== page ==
The Rochester International Jazz Festival & the Illusion of Post-Racial Music
The tenth edition of the Rochester International Jazz Festival (RIJF) is about to open. Many see this as a time to celebrate success. I think it also affords the opportunity for some much needed, critical reflection.
When I read down the RIJF schedule I see lots of what we might call World Music, R&B, Pop, Blues, or Americana. I love Elvis Costello and K.D. Lang. However, I suspect we can, charitably, agree that they hardly are jazz performers. In many instances of course, labels may make no difference; an exception is when a genre – and here I have jazz in mind - is ripe for the endangered list. That said, let’s set aside the overly expansive - dare we say indiscriminate - conception of what counts as “jazz” at the RIJF. My primary worry lies elsewhere.
Consider history. One can exaggerate the extent to which jazz revolves around improvisation. But it undoubtedly is a music defined by creativity and inventiveness. Overwhelmingly, African Americans are responsible for the major innovations in jazz. Musically the pattern is crystal clear – think of the brilliance of Louis Armstrong, Count Basie, Duke Ellington, Billie Holiday, Miles Davis, Thelonious Monk, Charles Mingus, Ella Fitzgerald, John Coltrane, Ornette Coleman. It is only somewhat less clear when we consider “practical’ considerations like organizational forms, from the early New Orleans funeral marches to the Basie Band to Mingus’s Jazz Workshop to the AACM. Obviously, there are lots and lots of excellent jazz musicians who are not African American. And one can easily name non-African Americans who have made substantial contributions to jazz on artistic and practical dimensions. Think, for instance, of Bill Evans and John Hammond respectively. It is nonetheless fair to say that those contributions pale in comparison (pun intended) to the defining innovations of those I listed above.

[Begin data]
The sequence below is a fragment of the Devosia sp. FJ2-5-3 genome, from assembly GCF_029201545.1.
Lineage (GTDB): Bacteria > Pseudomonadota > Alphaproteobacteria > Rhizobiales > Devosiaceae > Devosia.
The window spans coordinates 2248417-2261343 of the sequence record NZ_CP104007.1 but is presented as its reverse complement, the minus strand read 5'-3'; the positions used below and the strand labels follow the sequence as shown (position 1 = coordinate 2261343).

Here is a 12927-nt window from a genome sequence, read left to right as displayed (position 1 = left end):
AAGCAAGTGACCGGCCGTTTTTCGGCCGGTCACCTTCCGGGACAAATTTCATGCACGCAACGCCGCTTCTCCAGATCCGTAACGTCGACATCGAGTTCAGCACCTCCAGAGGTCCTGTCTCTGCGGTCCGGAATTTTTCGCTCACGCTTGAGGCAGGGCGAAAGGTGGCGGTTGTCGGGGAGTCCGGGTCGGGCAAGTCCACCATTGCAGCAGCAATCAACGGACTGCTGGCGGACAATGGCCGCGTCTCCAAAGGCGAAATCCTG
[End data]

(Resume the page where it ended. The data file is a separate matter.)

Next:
With that in mind, there are three things to notice about the line-up at RIJF. The first is that the preponderance of performers are white. The “stars” trailing down the left side of the RIJF web page this year are Elvis Costello, Natalie Cole, Chris Botti, K.D. Lang, the Fab Faux, and Bela Fleck. All but Cole are white. That pattern holds once we look beyond the headliners. And it holds too over the past decade. It is, in other words, deep and persistent.
The second thing to notice is that the average age of the few African-American jazz musicians on the program is what we might gently call “advanced.” This year Marcus Strickland is the exception that proves the rule. But what about the myriad other African American musicians in their thirties, forties, and fifties who are renewing and redefining the jazz tradition? They are too numerous to name and are conspicuous by their absence. Of course, age often brings accomplishment and it is wonderful to see Cedar Walton on the program this year. But even if we restrict ourselves to the august, the RIJF organizers seemingly have a narrow view of accomplishment. Where are the other “elders” – from, say, Muhal Richard Abrams through Archie Shepp to Randy Weston - of the music? If these august figures have appeared at RIJF in past years, I missed it.
Finally, you will notice that many of the African American performers who do make it onto the RIJF program fall most plausibly into a non-jazz genre. In recent years, as I recall, we have had Taj Mahal, Booker T, and the Neville Brothers. This year it is Lucky Peterson. Wonderful musicians all. But none is obviously a jazz musician in any meaningful sense. And surely they are not aiming to challenge or transform listeners in the way Abrams or Shepp or Weston continues to do.
As it stands the RIJF schedule does not vaguely reflect jazz history and, as a result, it risks reinforcing and compounding what I think is a massive misinterpretation of the music – that it is not a living, developing enterprise. In that sense, the RIJF patronizes it’s audience, refusing to push any musical boundaries or challenge listeners in any significant way.
When I recently listened to the RIJF producers being interviewed on our local npr station (WXXI ~ 31 May 2011) it became clear that virtually every aspect of festival planning – down to the time it takes, for example, to walk from venue to venue - is carefully considered and calculated and calibrated. This leads me to ask the obvious question: in their programming have the organizers chosen to downplay the historic and ongoing contributions African Americans to jazz? Is this a conscious decision or merely thoughtlessness?